The longer you have until retirement the worse the effect on your savings because your pension is revalued by less until retirement - as well as being increased by less after retirement. Research from pensions experts at Hargreaves Lansdown shows that, for instance, a 40-year old with a £5,000 preserved final-salary pension today could have expected to receive a pension of £11,603 from age 65 if uprated in line with RPI, but with CPI uprating this would only be £9,769. The CPI uprating continues once the pension is in payment so by 85 the pensioner could be receiving an income of £17,070 compared with £23,403 if it had been uprated by RPI. In the course of the 20 years over which the pension is paid the pensioner loses £77,077.
The change is also bad for a pensioner retiring now, according to Hargreaves Lansdown's figures. Based on historic rates of RPI and CPI a pensioner retiring on a £5,000 final-salary pension could expect an income of £9,737 in 20 years if it is uprated in line with RPI. However, if it is uprated in line with CPI it will only be worth £8,497 - 13 per cent less. Over that 20 year period, the pensioner will miss out on £10,367 income. The longer the pensioner lives - the worse the impact will be.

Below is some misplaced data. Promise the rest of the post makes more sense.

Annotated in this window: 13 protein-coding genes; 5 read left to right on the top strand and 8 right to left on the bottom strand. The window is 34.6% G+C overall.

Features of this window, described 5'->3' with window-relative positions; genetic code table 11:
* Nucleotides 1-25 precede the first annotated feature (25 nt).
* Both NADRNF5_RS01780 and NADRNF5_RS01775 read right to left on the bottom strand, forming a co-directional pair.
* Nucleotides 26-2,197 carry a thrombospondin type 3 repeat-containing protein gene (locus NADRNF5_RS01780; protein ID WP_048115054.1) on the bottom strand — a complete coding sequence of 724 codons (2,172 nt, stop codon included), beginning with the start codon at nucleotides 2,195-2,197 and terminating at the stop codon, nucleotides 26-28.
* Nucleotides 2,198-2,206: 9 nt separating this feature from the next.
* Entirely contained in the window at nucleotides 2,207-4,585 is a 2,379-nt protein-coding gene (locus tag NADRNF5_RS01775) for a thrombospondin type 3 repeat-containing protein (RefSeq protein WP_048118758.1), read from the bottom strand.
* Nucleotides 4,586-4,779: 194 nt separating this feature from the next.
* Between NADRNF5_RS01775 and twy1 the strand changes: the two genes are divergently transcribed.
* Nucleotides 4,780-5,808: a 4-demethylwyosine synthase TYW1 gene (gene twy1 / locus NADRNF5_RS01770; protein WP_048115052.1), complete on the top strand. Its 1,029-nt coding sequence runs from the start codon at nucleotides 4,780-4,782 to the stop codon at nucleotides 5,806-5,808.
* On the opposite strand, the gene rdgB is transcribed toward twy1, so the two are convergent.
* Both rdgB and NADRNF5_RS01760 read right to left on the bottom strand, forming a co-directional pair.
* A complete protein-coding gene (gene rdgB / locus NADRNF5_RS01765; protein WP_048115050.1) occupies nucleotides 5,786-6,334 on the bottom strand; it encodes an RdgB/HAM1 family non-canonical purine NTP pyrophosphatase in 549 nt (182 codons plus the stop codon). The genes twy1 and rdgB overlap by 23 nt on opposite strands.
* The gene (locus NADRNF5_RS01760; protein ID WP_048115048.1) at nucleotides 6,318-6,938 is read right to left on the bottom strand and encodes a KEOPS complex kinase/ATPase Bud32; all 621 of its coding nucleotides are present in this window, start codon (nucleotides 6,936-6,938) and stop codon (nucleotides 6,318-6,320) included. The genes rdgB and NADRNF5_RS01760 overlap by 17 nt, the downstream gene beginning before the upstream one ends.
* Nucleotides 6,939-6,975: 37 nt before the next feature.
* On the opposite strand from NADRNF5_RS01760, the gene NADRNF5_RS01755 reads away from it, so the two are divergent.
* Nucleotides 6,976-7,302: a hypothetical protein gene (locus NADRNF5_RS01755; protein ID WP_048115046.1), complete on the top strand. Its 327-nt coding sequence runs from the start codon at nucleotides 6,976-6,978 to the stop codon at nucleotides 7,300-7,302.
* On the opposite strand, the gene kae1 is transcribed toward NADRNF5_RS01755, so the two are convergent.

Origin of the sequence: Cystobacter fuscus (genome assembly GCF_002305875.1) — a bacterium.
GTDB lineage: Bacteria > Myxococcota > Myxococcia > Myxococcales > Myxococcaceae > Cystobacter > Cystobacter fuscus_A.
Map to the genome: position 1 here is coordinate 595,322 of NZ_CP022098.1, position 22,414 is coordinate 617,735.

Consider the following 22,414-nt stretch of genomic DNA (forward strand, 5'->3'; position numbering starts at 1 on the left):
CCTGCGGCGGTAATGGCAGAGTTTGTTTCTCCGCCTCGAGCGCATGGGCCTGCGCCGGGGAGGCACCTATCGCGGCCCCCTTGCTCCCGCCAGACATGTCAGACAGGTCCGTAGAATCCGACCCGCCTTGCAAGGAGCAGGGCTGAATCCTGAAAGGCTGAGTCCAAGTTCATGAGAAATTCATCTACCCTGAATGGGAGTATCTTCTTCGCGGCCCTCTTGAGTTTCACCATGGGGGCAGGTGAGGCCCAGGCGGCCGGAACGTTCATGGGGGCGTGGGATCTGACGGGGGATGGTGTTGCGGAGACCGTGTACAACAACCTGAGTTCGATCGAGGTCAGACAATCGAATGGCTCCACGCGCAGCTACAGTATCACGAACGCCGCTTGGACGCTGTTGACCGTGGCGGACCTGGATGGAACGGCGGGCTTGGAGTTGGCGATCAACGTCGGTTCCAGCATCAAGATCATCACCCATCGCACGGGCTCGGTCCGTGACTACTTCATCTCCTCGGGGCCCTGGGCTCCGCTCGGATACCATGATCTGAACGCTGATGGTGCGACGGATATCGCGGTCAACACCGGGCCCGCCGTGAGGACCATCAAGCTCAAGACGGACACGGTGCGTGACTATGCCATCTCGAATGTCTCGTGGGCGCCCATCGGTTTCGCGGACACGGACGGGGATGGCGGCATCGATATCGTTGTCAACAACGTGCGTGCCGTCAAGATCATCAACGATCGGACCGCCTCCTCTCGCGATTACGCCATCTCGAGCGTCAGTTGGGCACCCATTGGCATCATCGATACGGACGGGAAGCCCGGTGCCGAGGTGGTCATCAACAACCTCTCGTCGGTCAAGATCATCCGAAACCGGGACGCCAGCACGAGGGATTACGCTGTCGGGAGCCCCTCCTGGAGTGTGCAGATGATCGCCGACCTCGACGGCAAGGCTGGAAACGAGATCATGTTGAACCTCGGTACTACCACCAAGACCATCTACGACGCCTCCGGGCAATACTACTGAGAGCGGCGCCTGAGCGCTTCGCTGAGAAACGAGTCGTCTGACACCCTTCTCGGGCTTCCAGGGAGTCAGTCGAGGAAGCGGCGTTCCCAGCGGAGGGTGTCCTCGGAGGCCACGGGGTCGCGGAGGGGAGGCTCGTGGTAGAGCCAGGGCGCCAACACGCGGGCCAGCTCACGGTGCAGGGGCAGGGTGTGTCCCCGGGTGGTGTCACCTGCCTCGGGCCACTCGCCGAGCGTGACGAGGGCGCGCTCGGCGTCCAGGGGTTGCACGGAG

The government's argument is that CPI is a better measure of pensioner inflation because it does not include mortgages, which many people have paid off by retirement. But Laith Khalaf, pensions analyst at Hargreaves Lansdown, argues that this measure also does not include council tax which accounts for a higher proportion of pensioners' expenditure than for those at working age. The Office for National Statistics says that council tax accounts on average for 7 per cent of the expenditure of those aged over 75, but only 3 per cent for those under 50.
"In truth neither CPI nor RPI is a pinpoint measure of pensioner inflation which is disproportionately affected by increases in food, energy bills and council tax," says Mr Khalaf. See table below for the spending patterns of different age groups.